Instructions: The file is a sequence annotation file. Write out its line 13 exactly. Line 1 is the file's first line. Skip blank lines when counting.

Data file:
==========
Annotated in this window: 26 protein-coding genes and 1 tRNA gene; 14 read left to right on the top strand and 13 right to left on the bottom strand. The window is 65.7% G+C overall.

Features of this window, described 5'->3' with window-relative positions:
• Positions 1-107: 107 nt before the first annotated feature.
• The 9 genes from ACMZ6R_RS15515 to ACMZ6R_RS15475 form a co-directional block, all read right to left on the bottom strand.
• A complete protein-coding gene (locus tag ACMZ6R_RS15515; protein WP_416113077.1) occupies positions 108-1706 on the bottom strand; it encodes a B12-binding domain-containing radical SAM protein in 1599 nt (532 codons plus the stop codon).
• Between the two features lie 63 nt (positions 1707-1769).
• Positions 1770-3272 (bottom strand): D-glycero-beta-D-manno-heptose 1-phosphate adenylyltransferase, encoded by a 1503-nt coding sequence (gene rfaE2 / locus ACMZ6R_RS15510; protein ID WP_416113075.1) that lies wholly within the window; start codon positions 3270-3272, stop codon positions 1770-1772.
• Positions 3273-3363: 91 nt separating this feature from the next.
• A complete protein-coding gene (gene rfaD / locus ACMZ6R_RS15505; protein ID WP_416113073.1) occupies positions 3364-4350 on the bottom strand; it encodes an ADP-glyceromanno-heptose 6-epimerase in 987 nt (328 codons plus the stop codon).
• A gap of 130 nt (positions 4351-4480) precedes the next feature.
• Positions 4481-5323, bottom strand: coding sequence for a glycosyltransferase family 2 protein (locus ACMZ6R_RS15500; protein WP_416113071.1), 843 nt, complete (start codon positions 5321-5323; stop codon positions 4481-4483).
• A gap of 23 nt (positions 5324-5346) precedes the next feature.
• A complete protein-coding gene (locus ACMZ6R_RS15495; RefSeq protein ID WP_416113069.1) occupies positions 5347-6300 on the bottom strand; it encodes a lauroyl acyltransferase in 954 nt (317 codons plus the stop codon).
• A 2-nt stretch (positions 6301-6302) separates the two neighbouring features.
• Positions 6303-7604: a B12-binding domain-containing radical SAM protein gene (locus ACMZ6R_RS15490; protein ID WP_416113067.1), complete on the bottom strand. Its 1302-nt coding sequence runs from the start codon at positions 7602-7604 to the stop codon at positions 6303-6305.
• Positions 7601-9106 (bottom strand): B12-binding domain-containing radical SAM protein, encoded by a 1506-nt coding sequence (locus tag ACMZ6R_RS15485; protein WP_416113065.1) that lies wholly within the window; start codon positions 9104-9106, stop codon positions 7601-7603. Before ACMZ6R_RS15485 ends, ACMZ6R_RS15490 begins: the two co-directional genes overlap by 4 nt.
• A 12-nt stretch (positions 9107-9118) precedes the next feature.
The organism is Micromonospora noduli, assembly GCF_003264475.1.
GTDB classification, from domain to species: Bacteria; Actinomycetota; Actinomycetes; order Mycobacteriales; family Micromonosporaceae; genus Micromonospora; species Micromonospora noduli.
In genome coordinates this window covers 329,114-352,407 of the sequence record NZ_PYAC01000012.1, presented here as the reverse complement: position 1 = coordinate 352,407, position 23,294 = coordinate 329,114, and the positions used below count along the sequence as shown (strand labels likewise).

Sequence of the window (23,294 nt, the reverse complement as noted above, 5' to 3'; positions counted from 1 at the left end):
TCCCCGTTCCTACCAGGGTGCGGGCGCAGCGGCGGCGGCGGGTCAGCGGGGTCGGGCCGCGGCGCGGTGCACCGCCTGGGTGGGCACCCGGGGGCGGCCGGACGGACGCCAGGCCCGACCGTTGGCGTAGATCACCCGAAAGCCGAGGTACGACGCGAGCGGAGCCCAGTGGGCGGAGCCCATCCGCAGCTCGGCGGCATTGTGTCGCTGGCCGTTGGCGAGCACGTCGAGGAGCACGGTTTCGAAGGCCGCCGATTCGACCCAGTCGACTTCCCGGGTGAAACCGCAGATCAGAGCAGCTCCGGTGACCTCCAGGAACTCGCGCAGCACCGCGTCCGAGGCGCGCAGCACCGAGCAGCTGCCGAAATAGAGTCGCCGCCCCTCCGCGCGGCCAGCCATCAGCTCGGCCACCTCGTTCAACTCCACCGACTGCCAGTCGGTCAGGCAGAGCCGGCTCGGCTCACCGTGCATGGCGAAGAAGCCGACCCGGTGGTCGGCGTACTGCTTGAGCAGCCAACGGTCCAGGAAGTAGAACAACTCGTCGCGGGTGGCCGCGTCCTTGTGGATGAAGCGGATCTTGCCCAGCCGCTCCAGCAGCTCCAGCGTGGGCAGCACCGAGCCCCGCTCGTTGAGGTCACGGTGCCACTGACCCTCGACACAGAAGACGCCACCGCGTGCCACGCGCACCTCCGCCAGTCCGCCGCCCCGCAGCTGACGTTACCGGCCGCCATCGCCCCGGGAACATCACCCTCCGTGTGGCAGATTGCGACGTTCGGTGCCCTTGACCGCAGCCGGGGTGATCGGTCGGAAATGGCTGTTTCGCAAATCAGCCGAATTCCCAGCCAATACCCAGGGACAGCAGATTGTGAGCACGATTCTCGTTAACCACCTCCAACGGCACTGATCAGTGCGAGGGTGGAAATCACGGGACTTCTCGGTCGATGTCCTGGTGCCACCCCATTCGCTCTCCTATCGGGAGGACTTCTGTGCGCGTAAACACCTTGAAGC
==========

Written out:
• A complete protein-coding gene (locus ACMZ6R_RS15495; RefSeq protein ID WP_416113069.1) occupies positions 5347-6300 on the bottom strand; it encodes a lauroyl acyltransferase in 954 nt (317 codons plus the stop codon).